Mtv As The Dominant Music Video Outlet
Music Television, a basic cable service known by its acronym MTV, remains the dominant music video outlet utilizing effective marketing and competitive business practices throughout its nineteen year history. The creation of the I Want My MTV marketing campaign and use of the campaign throughout the 1980's helped the cable outlet secure a substantial subscriber base. MTV dealt with competition from cable mogul Ted Turner's Cable Music Channel by creating a fighting brand, sister cable service VH-1, along with facing challenges by numerous other music video programming services. Through exclusivity agreements with record labels for music videos and limiting access to cable systems owned by MTV's parent company, MTV exercised anticompetitive and monopolistic means to fend off competition. From its launch, MTV successfully applied these marketing and competitive business practices. The board of the Warner - AMEX Satellite Entertainment Company (WASEC), a partnership between Warner Communications and American Express, gave approval in mid-January 1981 for the creation of a cable service that would broadcast music videos . Music videos, song length visual depictions used in the promotion of a musical act's latest release, were already popular on European television since the mid 1970s. A deadline of August 1, 1981 was set for the launch of this new cable service as programs featuring music videos were beginning to appear on cable outlets such as Home Box Office and USA Network. The set-up and programming of the entire operation was to be established in approximately six-and-a-half months.
Bob Pittman, a WASEC programming executive with a background in radio, wanted to ensure the new music video outlet delivered programming that appealed to its target audience of twelve to thirty-four-year-olds. This age demographic was both desirable and difficult for advertisers to reach as young adults typically did not watch much of what television offered at the time. He determined that, with little exception, the cable service would have no distinguishable programs. Video upon video would be presented by on-air personalities dubbed video jockeys, veejays for short, who would also provide entertainment news and conduct artist interviews. The absence of scheduled programming was, as stated by Tom McGrath in MTV: The Making of a Revolution, a radical notion as regularly scheduled programs were the norm on American television up to this point. Programming the new music video outlet in this manner made it as familiar as format commercial radio, while presenting it using the medium of television, to its young target audience.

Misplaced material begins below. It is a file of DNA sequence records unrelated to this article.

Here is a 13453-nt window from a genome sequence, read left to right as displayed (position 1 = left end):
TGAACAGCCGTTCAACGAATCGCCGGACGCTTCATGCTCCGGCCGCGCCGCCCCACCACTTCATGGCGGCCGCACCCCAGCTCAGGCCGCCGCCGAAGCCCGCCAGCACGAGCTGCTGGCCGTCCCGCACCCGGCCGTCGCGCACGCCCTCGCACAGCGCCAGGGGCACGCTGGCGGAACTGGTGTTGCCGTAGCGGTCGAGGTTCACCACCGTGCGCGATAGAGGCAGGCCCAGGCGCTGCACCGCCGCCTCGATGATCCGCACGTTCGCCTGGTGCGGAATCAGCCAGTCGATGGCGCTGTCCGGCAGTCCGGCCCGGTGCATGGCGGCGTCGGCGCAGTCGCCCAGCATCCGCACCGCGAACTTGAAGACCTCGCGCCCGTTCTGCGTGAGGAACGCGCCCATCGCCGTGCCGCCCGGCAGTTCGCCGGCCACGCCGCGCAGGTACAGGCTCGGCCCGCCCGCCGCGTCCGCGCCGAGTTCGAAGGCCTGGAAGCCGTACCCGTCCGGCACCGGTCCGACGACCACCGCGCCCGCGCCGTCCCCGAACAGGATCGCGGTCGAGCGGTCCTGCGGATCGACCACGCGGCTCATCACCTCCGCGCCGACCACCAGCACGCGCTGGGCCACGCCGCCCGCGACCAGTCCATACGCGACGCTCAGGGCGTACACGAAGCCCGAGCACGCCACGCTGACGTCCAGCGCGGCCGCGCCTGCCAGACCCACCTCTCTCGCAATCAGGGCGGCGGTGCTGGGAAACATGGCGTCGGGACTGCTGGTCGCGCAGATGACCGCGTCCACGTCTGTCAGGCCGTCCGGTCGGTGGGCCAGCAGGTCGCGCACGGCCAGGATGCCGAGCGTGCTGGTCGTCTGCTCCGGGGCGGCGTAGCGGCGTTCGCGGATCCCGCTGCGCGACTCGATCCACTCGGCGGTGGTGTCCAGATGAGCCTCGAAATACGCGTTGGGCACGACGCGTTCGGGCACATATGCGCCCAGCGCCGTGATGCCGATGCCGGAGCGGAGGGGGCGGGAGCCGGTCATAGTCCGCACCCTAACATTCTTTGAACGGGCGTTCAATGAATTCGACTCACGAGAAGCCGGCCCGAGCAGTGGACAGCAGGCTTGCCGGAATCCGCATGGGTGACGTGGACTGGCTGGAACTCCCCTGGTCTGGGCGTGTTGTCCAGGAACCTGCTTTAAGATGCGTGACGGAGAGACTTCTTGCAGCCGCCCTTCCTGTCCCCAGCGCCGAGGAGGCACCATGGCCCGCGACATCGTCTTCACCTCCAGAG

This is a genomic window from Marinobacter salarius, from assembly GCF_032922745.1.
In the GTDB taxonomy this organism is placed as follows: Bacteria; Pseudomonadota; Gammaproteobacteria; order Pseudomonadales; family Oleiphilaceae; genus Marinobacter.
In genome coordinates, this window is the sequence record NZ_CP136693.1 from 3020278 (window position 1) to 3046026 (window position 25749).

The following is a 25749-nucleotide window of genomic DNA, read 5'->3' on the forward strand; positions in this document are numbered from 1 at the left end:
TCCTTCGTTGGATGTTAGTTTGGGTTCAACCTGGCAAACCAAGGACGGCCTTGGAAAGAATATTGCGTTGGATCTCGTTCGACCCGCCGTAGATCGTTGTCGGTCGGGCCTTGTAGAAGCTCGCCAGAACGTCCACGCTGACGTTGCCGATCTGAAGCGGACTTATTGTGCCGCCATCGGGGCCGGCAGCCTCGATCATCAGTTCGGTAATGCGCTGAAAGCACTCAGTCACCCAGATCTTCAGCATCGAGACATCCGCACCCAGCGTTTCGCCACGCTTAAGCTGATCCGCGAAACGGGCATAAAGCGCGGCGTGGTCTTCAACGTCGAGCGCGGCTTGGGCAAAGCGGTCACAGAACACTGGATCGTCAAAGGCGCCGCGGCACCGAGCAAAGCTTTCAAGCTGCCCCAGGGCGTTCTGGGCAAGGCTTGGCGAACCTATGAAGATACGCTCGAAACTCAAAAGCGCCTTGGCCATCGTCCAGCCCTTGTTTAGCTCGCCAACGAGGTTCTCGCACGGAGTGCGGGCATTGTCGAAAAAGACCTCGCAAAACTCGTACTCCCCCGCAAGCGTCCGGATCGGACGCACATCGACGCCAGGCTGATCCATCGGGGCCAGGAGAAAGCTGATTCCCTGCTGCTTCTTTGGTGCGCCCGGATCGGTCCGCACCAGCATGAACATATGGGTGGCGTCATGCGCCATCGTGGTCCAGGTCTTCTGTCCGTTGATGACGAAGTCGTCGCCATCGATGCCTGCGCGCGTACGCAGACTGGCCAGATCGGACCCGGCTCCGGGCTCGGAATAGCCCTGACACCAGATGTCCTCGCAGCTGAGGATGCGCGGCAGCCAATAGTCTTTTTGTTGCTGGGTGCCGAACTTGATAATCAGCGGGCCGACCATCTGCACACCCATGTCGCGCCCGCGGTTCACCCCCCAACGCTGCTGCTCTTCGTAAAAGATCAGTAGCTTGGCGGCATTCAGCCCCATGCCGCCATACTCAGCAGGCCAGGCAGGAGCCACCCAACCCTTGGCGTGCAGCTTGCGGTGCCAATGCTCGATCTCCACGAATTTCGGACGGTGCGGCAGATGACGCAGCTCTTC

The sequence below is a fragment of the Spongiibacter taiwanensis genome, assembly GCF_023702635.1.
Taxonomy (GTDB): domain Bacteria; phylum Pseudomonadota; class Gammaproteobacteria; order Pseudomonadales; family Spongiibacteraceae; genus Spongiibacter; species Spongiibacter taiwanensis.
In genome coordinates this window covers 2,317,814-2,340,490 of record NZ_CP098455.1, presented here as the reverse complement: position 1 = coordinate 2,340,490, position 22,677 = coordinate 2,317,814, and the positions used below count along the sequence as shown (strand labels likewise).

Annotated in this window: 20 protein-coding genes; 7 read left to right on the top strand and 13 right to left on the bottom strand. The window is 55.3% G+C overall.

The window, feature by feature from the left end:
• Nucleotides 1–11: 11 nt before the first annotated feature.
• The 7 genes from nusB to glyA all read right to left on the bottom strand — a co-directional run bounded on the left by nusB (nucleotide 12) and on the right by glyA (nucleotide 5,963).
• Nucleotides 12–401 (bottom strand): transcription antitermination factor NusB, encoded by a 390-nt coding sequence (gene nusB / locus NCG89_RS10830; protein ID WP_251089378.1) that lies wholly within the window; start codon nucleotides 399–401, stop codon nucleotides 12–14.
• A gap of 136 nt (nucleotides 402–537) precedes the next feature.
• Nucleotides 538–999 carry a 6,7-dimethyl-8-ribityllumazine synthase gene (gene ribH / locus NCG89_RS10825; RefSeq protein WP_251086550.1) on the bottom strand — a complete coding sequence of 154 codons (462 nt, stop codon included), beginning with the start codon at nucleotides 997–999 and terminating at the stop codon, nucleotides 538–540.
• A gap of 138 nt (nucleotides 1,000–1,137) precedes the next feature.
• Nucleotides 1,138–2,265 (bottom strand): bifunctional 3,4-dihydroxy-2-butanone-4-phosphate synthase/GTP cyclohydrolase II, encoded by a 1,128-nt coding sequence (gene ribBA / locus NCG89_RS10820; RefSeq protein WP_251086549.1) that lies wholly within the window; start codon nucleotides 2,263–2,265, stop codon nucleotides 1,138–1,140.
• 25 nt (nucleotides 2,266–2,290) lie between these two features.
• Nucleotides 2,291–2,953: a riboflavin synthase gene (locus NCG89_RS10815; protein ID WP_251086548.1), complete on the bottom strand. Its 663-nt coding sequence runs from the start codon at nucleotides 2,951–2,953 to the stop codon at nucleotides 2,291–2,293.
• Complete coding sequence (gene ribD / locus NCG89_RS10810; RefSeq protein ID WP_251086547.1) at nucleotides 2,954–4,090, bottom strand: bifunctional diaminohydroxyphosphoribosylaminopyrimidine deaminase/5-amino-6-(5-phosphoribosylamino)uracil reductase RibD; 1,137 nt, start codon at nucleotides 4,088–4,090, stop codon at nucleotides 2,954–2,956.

The name of the new music video cable service began as TV-1, a name that Bob Pittman felt fit the youthful arrogance the channel embraced. With little support for the name from other WASEC executives, an M representing music replaced the 1 in the name. The name eventually evolved into MTV, Music Television.
With a name chosen for the new cable outlet, Fred Seibert, the Director of On-Air Promotion, was charged with commissioning a logo for MTV. Manhattan Design, the studio hired by Seibert, eventually developed the logo still used by the channel today: a large block M with a small TV that looks spray painted on. Many in Sales and Marketing at WASEC thought the logo left much to be desired, with one executive asking Seibert if he thought it would endure as long as the CBS eye. Almost two decades later, the MTV logo is arguably one of the most recognizable pop culture icons.
A video of the Buggle's Video Killed the Radio Star marked the launch of MTV at 12:01 AM August 1, 1981. Jack Banks notes in Monopoly Television: MTV's Quest to Control the Music that at the start, the music video channel was available in 2.1 million homes and was not offered in either New York City or Los Angeles. The absence of MTV from cable systems in these two cities presented several problems for the new cable outlet. The amount of available advertising time sold, only thirty percent at the channel's launch, did not seem likely to increase without advertising executives able to see MTV. National media coverage of the new music video channel was also lacking its start-up, with the exception of one reporter from the Los Angeles Times. An effective marketing campaign would